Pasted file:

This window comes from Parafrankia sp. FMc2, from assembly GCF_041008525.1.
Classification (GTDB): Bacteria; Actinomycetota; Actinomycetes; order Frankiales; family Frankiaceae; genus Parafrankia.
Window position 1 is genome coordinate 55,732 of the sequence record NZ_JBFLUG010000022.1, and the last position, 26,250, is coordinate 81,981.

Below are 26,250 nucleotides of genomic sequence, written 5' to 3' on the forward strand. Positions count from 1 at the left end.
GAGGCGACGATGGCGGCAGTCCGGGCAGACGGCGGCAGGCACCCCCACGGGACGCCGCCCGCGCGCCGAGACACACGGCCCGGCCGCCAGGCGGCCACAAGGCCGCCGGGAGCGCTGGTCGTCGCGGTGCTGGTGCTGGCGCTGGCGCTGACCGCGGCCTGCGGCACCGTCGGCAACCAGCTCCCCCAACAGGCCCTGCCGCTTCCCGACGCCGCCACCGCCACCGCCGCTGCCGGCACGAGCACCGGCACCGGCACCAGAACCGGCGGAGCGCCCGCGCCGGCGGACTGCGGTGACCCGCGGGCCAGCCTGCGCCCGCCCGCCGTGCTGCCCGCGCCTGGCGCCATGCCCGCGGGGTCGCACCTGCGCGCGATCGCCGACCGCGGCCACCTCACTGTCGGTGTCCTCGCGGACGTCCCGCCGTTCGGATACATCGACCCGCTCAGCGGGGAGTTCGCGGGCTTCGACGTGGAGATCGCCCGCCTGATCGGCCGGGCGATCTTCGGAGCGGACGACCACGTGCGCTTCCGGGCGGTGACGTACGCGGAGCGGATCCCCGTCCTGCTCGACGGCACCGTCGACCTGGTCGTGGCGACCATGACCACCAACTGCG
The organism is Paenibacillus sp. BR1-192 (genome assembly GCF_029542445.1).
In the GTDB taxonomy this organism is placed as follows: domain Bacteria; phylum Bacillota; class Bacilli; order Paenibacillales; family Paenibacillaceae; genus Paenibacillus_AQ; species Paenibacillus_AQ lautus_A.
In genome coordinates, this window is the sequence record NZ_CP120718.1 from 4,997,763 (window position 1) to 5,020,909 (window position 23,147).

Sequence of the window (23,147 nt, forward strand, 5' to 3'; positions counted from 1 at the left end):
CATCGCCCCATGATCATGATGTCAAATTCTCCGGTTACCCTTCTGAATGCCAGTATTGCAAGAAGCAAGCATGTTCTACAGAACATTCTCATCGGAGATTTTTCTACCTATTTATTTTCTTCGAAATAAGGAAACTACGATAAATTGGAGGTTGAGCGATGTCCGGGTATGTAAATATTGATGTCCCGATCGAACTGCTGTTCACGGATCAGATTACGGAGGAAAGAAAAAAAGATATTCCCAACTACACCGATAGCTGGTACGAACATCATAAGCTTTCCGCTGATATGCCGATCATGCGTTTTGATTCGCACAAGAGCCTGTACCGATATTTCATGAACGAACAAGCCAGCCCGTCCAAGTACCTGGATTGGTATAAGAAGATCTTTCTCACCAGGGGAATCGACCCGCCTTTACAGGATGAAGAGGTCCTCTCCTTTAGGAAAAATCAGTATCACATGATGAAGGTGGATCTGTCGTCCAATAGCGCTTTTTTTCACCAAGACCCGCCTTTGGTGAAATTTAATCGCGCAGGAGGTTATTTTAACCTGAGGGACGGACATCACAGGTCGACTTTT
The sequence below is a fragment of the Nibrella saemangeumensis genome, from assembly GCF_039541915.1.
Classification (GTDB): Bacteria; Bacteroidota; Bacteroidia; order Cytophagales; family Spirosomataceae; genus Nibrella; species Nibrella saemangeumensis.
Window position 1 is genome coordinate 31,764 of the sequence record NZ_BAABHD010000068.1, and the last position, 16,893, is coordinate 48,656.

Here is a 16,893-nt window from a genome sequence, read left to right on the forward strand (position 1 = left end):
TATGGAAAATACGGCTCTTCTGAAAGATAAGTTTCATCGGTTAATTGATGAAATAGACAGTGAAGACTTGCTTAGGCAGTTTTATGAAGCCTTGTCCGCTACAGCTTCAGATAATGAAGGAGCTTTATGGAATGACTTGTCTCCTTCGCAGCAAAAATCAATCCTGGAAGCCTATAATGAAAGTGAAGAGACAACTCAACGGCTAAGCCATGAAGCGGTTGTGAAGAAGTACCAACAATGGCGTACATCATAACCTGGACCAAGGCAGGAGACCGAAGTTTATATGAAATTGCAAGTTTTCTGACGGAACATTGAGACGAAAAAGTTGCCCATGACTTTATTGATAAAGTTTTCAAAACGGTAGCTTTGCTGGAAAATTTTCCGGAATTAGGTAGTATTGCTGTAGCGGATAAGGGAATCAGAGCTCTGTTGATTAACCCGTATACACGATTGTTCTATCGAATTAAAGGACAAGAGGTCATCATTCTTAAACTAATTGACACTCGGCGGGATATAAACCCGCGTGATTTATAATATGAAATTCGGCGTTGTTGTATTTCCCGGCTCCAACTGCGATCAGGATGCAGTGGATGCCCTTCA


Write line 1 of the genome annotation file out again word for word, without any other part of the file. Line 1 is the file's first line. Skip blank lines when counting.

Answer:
This window comes from Parafrankia sp. FMc2, from assembly GCF_041008525.1.